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Educational Debt Burden and Career Choice: Evidence from a Financial Aid Experiment at Nyu Law School

Erica Field

Harvard University - Department of Economics

June 2006

NBER Working Paper No. w12282

This paper examines the influence of educational debt aversion on the career choice of law school students, including the decision to attend law school and the decision to work in public interest law. To isolate the role of debt aversion, I analyze experimental data from NYU Law School%u2019s Innovative Financial Aid Study in which two career-contingent financial aid packages were randomly assigned to participating admits. Because the packages had equivalent monetary value and differed only in the duration of indebtedness, differences in career choices associated with financial aid assignment can be attributed to psychological debt aversion. The results indicate that debt aversion matters: In classes for which the lottery was announced prior to enrollment, participants randomly assigned to the low-debt package are nearly twice as likely to enroll. In classes without selective matriculation, lottery winners have a 36-45% higher rate of first job placement in public interest law. Both results are consistent with a simple model of debt aversion in which psychic costs of holding debt during and after school generate differences in the discounted lifetime utility of the financial aid packages and, hence, in the value of attending law school and of working in public interest law.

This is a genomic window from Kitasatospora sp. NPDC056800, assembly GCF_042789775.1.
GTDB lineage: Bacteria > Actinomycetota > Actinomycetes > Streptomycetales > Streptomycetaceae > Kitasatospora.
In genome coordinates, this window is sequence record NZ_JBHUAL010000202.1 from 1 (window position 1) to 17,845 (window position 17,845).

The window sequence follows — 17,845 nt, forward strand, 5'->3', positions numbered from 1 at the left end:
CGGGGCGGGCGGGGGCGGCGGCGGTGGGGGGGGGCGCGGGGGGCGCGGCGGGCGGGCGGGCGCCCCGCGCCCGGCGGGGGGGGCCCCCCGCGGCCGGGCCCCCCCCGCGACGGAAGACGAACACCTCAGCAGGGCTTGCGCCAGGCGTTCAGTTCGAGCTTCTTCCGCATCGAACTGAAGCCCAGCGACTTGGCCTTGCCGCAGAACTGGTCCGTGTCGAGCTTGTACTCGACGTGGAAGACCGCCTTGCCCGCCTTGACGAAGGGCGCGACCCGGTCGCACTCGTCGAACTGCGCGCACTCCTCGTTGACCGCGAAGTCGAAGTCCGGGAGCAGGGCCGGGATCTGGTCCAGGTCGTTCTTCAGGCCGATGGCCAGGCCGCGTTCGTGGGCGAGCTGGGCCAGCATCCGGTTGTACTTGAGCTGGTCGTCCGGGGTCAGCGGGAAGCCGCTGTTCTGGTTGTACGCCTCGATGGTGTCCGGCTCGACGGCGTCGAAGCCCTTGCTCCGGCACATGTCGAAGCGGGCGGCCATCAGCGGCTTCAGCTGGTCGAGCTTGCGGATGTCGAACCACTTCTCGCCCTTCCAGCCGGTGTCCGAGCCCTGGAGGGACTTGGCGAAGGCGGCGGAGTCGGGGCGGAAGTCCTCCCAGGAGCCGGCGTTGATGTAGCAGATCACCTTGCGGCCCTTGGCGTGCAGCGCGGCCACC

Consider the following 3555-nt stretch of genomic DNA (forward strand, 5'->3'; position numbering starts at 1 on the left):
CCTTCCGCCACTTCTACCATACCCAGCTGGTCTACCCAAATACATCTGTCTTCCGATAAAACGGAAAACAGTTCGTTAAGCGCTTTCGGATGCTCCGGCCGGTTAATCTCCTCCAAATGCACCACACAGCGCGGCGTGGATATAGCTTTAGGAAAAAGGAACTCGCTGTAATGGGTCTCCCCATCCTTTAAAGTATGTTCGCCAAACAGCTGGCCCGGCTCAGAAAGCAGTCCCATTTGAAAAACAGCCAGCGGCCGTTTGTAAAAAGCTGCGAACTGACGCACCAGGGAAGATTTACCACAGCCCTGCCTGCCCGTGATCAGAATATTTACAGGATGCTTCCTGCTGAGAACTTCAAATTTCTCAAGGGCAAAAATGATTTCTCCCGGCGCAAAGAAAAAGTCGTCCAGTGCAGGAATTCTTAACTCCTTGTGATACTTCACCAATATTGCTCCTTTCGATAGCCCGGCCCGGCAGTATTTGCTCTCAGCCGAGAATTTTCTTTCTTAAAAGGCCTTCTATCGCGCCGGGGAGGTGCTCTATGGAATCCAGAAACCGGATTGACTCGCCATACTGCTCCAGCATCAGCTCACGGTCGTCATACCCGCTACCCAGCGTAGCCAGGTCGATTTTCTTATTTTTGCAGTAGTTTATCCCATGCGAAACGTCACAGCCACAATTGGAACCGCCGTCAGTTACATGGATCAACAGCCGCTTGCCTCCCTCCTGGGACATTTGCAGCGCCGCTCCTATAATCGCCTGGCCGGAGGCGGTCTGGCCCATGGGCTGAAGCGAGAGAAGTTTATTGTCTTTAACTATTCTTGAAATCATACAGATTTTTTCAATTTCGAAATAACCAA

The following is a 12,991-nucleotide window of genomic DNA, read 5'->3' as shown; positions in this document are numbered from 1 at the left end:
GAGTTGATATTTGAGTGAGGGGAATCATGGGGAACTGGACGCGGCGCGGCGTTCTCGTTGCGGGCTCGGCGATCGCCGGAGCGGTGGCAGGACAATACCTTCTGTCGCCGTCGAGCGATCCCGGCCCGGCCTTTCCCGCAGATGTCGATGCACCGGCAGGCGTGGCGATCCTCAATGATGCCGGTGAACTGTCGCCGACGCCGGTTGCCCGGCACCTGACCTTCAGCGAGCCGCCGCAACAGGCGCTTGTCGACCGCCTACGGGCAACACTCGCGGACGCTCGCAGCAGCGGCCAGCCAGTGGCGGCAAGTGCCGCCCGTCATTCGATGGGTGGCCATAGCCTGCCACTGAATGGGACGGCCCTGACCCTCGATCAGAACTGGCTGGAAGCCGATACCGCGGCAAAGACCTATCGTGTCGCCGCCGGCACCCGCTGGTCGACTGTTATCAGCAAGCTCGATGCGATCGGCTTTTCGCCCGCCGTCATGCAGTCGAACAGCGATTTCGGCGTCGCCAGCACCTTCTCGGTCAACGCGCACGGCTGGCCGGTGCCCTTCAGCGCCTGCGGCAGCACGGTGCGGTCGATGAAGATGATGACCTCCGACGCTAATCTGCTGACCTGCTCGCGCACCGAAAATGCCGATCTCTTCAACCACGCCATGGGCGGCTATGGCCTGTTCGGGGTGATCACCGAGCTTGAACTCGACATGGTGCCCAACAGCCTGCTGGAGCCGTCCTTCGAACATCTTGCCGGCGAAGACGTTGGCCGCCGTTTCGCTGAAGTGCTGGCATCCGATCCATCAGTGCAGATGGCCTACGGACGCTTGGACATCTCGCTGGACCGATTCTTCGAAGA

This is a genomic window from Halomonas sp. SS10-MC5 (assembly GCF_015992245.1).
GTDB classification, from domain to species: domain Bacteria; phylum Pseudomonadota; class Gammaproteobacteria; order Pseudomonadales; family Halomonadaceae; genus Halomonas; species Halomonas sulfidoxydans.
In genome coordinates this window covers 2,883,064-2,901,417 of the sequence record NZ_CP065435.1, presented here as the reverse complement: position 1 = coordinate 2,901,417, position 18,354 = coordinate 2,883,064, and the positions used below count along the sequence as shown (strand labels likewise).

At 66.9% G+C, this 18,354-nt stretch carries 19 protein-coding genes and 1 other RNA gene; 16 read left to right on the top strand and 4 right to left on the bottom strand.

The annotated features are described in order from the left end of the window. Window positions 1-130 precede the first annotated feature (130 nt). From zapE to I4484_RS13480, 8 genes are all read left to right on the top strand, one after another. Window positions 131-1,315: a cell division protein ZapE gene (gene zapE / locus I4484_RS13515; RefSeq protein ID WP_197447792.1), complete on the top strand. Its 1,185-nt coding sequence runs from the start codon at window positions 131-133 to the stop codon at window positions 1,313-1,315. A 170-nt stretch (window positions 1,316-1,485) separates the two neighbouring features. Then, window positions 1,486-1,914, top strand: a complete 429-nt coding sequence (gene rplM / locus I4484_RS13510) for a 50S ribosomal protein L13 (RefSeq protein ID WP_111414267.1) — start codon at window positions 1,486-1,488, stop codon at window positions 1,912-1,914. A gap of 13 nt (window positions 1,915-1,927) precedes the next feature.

Number of Pages in PDF File: 39

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Date posted: June 8, 2006  

Suggested Citation

Field, Erica, Educational Debt Burden and Career Choice: Evidence from a Financial Aid Experiment at Nyu Law School (June 2006). NBER Working Paper No. w12282. Available at SSRN: http://ssrn.com/abstract=906760

Contact Information

Erica Field (Contact Author)
Harvard University - Department of Economics ( email )
Littauer Center
Cambridge, MA 02138
United States
617-496-1895 (Phone)
617-495-8570 (Fax)
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